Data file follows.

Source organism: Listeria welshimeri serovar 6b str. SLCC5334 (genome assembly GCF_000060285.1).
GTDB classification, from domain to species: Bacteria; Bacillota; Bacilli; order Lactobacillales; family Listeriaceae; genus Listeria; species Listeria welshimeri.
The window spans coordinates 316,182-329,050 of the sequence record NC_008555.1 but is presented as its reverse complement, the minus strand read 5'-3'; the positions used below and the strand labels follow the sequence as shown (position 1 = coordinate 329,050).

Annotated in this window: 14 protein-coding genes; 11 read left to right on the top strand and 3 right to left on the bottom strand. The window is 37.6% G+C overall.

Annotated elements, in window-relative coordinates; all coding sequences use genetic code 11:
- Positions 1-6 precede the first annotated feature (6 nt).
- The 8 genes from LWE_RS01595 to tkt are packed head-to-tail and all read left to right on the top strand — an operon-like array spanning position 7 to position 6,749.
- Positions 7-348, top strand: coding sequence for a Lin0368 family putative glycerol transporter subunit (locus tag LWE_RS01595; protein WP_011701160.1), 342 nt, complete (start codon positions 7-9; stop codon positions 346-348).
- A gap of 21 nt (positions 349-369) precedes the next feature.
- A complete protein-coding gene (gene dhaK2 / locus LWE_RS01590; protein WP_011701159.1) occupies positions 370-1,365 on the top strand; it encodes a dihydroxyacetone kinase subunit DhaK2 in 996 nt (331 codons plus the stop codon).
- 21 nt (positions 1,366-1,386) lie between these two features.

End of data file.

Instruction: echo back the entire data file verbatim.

Source organism: Listeria welshimeri serovar 6b str. SLCC5334 (genome assembly GCF_000060285.1).
GTDB classification, from domain to species: Bacteria; Bacillota; Bacilli; order Lactobacillales; family Listeriaceae; genus Listeria; species Listeria welshimeri.
The window spans coordinates 316,182-329,050 of the sequence record NC_008555.1 but is presented as its reverse complement, the minus strand read 5'-3'; the positions used below and the strand labels follow the sequence as shown (position 1 = coordinate 329,050).

Annotated in this window: 14 protein-coding genes; 11 read left to right on the top strand and 3 right to left on the bottom strand. The window is 37.6% G+C overall.

Annotated elements, in window-relative coordinates; all coding sequences use genetic code 11:
- Positions 1-6 precede the first annotated feature (6 nt).
- The 8 genes from LWE_RS01595 to tkt are packed head-to-tail and all read left to right on the top strand — an operon-like array spanning position 7 to position 6,749.
- Positions 7-348, top strand: coding sequence for a Lin0368 family putative glycerol transporter subunit (locus tag LWE_RS01595; protein WP_011701160.1), 342 nt, complete (start codon positions 7-9; stop codon positions 346-348).
- A gap of 21 nt (positions 349-369) precedes the next feature.
- A complete protein-coding gene (gene dhaK2 / locus LWE_RS01590; protein WP_011701159.1) occupies positions 370-1,365 on the top strand; it encodes a dihydroxyacetone kinase subunit DhaK2 in 996 nt (331 codons plus the stop codon).
- 21 nt (positions 1,366-1,386) lie between these two features.